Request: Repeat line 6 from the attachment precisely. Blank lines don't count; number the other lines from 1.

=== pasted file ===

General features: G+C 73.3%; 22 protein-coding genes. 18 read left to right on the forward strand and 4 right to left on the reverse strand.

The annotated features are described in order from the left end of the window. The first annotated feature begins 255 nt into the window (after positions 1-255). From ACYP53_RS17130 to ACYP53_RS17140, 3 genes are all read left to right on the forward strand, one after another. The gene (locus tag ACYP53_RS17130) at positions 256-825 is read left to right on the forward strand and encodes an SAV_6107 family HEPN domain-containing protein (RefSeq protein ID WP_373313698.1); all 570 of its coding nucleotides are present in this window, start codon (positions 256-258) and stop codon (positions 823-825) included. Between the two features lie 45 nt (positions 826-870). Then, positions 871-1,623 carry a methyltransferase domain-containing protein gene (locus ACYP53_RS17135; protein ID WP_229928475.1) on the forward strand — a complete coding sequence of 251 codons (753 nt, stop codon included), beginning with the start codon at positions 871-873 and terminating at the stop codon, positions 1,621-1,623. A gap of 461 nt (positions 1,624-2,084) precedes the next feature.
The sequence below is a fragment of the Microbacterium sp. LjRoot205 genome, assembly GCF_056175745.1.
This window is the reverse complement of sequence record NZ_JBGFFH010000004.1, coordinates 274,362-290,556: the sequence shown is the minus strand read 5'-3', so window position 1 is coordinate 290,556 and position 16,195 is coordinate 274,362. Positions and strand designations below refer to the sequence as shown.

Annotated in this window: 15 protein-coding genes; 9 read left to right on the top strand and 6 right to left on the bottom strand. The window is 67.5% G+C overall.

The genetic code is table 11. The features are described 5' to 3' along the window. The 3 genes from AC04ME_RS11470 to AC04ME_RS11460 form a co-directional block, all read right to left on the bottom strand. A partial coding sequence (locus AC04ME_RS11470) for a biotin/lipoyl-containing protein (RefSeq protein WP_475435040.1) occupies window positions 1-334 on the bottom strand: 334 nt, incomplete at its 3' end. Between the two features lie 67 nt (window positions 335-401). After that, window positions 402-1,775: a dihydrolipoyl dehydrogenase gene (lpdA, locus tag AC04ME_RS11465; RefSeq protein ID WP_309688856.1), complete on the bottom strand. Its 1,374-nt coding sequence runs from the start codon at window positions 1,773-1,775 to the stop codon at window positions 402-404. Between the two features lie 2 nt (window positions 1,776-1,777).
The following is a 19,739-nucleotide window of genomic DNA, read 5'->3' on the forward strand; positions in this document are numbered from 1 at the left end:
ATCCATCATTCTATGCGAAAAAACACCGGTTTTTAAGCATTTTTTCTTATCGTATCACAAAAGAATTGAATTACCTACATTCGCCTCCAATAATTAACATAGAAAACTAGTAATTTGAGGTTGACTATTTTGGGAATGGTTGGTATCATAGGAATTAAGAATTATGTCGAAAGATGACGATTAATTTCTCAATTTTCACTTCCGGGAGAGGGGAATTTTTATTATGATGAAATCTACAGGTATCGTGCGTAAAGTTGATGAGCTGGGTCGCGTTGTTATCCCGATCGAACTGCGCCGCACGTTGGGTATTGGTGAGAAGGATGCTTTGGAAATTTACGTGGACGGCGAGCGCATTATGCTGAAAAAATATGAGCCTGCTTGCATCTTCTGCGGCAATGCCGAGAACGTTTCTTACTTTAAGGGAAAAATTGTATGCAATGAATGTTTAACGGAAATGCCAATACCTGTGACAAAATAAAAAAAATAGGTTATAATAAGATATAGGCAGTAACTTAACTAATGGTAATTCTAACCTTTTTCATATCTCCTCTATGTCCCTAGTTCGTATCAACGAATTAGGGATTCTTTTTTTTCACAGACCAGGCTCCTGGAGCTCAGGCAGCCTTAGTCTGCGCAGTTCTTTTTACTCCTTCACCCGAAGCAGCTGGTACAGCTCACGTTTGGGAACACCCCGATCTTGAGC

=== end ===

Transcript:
The genetic code is table 11. The features are described 5' to 3' along the window. The 3 genes from AC04ME_RS11470 to AC04ME_RS11460 form a co-directional block, all read right to left on the bottom strand. A partial coding sequence (locus AC04ME_RS11470) for a biotin/lipoyl-containing protein (RefSeq protein WP_475435040.1) occupies window positions 1-334 on the bottom strand: 334 nt, incomplete at its 3' end. Between the two features lie 67 nt (window positions 335-401). After that, window positions 402-1,775: a dihydrolipoyl dehydrogenase gene (lpdA, locus tag AC04ME_RS11465; RefSeq protein ID WP_309688856.1), complete on the bottom strand. Its 1,374-nt coding sequence runs from the start codon at window positions 1,773-1,775 to the stop codon at window positions 402-404. Between the two features lie 2 nt (window positions 1,776-1,777).